Don’t miss the boat! Dolphin watch adventure at the Jersey Shore
It’s a glorious late summer day at the Jersey Shore as our boat pulls away from the dock at Gardner’s Basin in Atlantic City. We’re off on a dolphin-watching adventure, and our captain is optimistic about our quest.
“The ocean’s perfect, there’s a nice breeze, and we do expect to see dolphins today,” says Jeff George, owner of the popular Atlantic City Cruises. The Dolphin Watch is one of four cruises offered during the summer season and this one continues through the end of October.
Now that beach season is over, it’s a chance to enjoy other pleasures at the Jersey Shore, such as taking a cruise that includes a search for dolphins.
They are spotted 90 percent of the time, said our captain. On the rare occasions when they’re not, everyone on board gets a free return ticket - with no limit on when it’s used.
One day, 35 dolphins were cavorting in the ocean off the coast of Brigantine, so the captain heads in the same direction today.
Our boat, the Cruisin 1, is a comfortable doubledecked 65 foot vessel. As we head out to the ocean from the bay, seagulls swoop overhead. Soon we see the Atlantic City skyline. Cameras click as we admire the outlines of casinos from this vantage point. The gaudy Taj Mahal, the sleek Trump Plaza and others - all look like fantasy rectangles against the sky.
Then the Brigantine beach comes into view, and we see sunbathers and swimmers. Others are enjoying kite boarding: they’re on surfboards guiding colorful kites.
But our main focus is dolphins, and as we cruise, Captain Jeff gives us some basic information. Dolphins are wild, he emphasizes.
“These aren’t like the dolphins at places like Sea World in Orlando. These are not tamed in any way.”
They stay at the Jersey Shore from May through October, when the ocean turns colder and they swim south. During the day, dolphins eat 40- 60 pounds of fresh fish.
“They have hearty appetites,” said our captain. And it shows: females grow to 400 pounds, and males are even heavier at 60 pounds.
A seasoned mariner and expert on dolphins, Captain Jeff has been working on boats since age 5. His grandfather started the business in Sea Isle City over 40 years ago. Captain Jeff, who is a native of Media and former teacher, now owns the family business and lives full time at the Shore.
As the boat heads farther out to sea, he urges us to be on the lookout. “You’re part of our research team, so tell us as soon as you see a dolphin,” he said. “If you see a dark gray fin rise and fall, that’s a dolphin. And they have to come to the top to get air. Then they disappear back into the water.”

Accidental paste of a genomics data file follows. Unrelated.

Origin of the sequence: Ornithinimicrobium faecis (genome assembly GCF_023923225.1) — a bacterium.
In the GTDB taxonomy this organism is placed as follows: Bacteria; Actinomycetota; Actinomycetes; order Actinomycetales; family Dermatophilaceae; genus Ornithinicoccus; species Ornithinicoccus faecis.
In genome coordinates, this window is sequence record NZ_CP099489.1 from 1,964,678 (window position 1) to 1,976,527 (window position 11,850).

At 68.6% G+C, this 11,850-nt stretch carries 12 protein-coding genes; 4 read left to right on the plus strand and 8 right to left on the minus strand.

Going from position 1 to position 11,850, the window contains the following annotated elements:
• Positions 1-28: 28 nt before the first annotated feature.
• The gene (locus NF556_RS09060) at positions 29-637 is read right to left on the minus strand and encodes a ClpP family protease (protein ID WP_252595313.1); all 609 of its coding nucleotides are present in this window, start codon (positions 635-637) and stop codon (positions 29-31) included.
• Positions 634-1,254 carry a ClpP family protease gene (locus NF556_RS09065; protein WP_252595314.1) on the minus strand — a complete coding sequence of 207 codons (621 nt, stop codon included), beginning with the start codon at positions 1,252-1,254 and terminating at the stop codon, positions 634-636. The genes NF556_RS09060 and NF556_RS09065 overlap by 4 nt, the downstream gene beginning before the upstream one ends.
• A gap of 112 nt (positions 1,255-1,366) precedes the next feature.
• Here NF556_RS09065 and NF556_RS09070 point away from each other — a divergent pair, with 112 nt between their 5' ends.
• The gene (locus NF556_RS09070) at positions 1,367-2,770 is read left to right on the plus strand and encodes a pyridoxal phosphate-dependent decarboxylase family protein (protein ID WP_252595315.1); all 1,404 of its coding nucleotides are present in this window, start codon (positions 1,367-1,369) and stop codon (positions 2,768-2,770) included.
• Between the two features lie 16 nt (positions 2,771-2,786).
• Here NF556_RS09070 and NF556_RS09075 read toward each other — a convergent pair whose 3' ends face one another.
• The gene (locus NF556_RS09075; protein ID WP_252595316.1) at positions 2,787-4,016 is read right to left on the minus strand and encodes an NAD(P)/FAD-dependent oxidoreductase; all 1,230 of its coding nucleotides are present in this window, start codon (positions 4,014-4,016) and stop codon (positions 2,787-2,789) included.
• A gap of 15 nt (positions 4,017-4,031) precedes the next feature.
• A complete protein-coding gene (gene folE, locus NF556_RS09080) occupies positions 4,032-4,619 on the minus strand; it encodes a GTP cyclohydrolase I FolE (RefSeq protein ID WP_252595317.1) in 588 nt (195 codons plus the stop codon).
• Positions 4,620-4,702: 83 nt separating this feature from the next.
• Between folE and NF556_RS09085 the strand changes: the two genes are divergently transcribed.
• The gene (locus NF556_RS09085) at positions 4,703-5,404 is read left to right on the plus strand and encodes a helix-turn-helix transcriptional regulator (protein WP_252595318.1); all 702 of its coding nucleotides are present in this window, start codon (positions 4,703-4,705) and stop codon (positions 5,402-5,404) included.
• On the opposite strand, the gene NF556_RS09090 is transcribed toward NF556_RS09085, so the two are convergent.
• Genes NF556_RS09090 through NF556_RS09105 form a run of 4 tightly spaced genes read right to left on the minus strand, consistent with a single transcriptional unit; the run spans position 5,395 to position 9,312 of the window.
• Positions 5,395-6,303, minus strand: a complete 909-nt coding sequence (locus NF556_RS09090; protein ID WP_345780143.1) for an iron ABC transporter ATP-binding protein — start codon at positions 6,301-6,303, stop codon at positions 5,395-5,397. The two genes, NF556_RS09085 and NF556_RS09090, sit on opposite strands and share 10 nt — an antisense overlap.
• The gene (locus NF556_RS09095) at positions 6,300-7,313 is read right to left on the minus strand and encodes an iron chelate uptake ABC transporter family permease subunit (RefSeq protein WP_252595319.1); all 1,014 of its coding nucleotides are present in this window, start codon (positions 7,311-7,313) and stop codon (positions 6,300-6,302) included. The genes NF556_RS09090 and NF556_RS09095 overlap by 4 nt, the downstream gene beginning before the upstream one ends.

Suddenly, on the starboard side, we see flashes of a fin coming to the surface. Then we catch a brief glimpse of the before it into the water.
“Oh, look!” passengers exclaim. “Look how close it came!”
We will soon see more, Jeff promises. He senses that there are lots of fish around, and that means the dolphins are enjoying their lunch.
He also knows they’ve been having “lunch” underwater.
“They take the fish, catch it in their teeth, and swallow their meal whole,” he said. “See all the birds? They’re getting the scraps of fish caught by the dolphins.”
Soon we see many more entire dolphin dips back that their flashes of fin. They’re cavorting in the water- coming up, and then darting down- and they’re on both sides of the boat. Jeff estimates that altogether there are about 50 dolphins underwater, although we won’t see that many.
“There are plenty of dolphins. They’re females with their babies,” Jeff said. He knows this because babies only swim with their mothers and aunts. He can even estimate that one baby dolphin is only a week old or less.
These Atlantic bottleneck dolphins keep flipping up and then diving back down underwater. Their tail fin is called a flipper, Jeff explains, because of how they use it to flip through the water.
He skillfully maneuvers the boat so those on both sides get good views as the dolphins come even closer. “Here they come, right on cue,” he says. Passengers young and old are delighted. The kids are absolutely gleeful.
Captain Jeff is pleased, too.
“I promised we’d see dolphins - and that we’d have an adventure- and I kept my promise!” he said.
After we’ve enjoyed spotting the dolphins and they are very fastmoving - it’s time to turn definitely back. On the return trip, passengers enjoy the calm water, the gentle swell of the waves, and the sea breeze. Although the excitement is over, enjoying the gentle cruise is another pleasure.
The passengers are a varied group, spanning all ages. Some are Jersey Shore vacationers who are on their first dolphin watch. But others are repeat passengers who come whenever they’re at the Shore.
Each trip is a new adventure, and there’s also the sheer pleasure of the boat ride and the chance to watch dolphins riding the waves.
Atlantic City Cruises offers its Dolphin Watch cruise daily through Sept 30 and then on Wed, Sat and Sun from October 1 to 29. For schedule and information, visit www.atlanticcitycruises.com or call 609-347-760 www.atlanticcitycruises.com